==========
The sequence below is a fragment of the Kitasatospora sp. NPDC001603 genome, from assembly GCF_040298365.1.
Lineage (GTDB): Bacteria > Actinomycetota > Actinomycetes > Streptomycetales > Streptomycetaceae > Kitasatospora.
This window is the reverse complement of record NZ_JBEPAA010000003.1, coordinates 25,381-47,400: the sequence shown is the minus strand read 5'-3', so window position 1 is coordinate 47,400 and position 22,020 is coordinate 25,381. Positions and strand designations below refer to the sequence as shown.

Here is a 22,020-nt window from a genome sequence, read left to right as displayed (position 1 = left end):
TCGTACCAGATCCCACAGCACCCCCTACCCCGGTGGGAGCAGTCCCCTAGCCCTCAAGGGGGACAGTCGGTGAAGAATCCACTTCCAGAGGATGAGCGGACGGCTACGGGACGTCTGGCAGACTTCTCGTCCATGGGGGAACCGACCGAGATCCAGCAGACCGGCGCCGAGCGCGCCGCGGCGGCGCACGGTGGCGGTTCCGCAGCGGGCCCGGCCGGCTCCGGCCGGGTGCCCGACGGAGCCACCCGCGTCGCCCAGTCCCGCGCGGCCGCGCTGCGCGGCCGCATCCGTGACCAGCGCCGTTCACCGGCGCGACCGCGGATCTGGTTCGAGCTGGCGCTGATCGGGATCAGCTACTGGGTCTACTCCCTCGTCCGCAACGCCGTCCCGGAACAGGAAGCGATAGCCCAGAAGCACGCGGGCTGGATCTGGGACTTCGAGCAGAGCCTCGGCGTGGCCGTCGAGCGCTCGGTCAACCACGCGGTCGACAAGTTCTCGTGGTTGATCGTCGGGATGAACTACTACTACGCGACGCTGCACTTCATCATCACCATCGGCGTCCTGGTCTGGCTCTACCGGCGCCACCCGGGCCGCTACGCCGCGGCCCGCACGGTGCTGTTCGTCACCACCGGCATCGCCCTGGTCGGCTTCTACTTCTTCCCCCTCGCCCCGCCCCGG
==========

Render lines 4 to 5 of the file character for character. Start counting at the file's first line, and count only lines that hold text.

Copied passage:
Here is a 22,020-nt window from a genome sequence, read left to right as displayed (position 1 = left end):
TCGTACCAGATCCCACAGCACCCCCTACCCCGGTGGGAGCAGTCCCCTAGCCCTCAAGGGGGACAGTCGGTGAAGAATCCACTTCCAGAGGATGAGCGGACGGCTACGGGACGTCTGGCAGACTTCTCGTCCATGGGGGAACCGACCGAGATCCAGCAGACCGGCGCCGAGCGCGCCGCGGCGGCGCACGGTGGCGGTTCCGCAGCGGGCCCGGCCGGCTCCGGCCGGGTGCCCGACGGAGCCACCCGCGTCGCCCAGTCCCGCGCGGCCGCGCTGCGCGGCCGCATCCGTGACCAGCGCCGTTCACCGGCGCGACCGCGGATCTGGTTCGAGCTGGCGCTGATCGGGATCAGCTACTGGGTCTACTCCCTCGTCCGCAACGCCGTCCCGGAACAGGAAGCGATAGCCCAGAAGCACGCGGGCTGGATCTGGGACTTCGAGCAGAGCCTCGGCGTGGCCGTCGAGCGCTCGGTCAACCACGCGGTCGACAAGTTCTCGTGGTTGATCGTCGGGATGAACTACTACTACGCGACGCTGCACTTCATCATCACCATCGGCGTCCTGGTCTGGCTCTACCGGCGCCACCCGGGCCGCTACGCCGCGGCCCGCACGGTGCTGTTCGTCACCACCGGCATCGCCCTGGTCGGCTTCTACTTCTTCCCCCTCGCCCCGCCCCGG